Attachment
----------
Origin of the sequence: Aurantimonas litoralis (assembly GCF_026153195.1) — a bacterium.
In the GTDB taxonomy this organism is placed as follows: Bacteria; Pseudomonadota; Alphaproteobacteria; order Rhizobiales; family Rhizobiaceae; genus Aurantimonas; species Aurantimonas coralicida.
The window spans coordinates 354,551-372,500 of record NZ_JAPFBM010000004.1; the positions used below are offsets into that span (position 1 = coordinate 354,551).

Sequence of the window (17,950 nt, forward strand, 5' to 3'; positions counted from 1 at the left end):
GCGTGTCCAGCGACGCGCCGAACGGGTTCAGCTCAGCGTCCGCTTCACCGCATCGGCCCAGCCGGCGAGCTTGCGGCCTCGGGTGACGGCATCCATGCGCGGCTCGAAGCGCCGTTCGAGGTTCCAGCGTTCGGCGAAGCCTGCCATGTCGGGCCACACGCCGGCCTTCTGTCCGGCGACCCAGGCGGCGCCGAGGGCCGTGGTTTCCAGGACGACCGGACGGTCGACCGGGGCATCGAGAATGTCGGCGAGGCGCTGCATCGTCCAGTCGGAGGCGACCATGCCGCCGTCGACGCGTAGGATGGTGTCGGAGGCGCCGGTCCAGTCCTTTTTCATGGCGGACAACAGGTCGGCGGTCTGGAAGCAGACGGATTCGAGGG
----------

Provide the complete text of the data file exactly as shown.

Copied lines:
Origin of the sequence: Aurantimonas litoralis (assembly GCF_026153195.1) — a bacterium.
In the GTDB taxonomy this organism is placed as follows: Bacteria; Pseudomonadota; Alphaproteobacteria; order Rhizobiales; family Rhizobiaceae; genus Aurantimonas; species Aurantimonas coralicida.
The window spans coordinates 354,551-372,500 of record NZ_JAPFBM010000004.1; the positions used below are offsets into that span (position 1 = coordinate 354,551).

Sequence of the window (17,950 nt, forward strand, 5' to 3'; positions counted from 1 at the left end):
GCGTGTCCAGCGACGCGCCGAACGGGTTCAGCTCAGCGTCCGCTTCACCGCATCGGCCCAGCCGGCGAGCTTGCGGCCTCGGGTGACGGCATCCATGCGCGGCTCGAAGCGCCGTTCGAGGTTCCAGCGTTCGGCGAAGCCTGCCATGTCGGGCCACACGCCGGCCTTCTGTCCGGCGACCCAGGCGGCGCCGAGGGCCGTGGTTTCCAGGACGACCGGACGGTCGACCGGGGCATCGAGAATGTCGGCGAGGCGCTGCATCGTCCAGTCGGAGGCGACCATGCCGCCGTCGACGCGTAGGATGGTGTCGGAGGCGCCGGTCCAGTCCTTTTTCATGGCGGACAACAGGTCGGCGGTCTGGAAGCAGACGGATTCGAGGG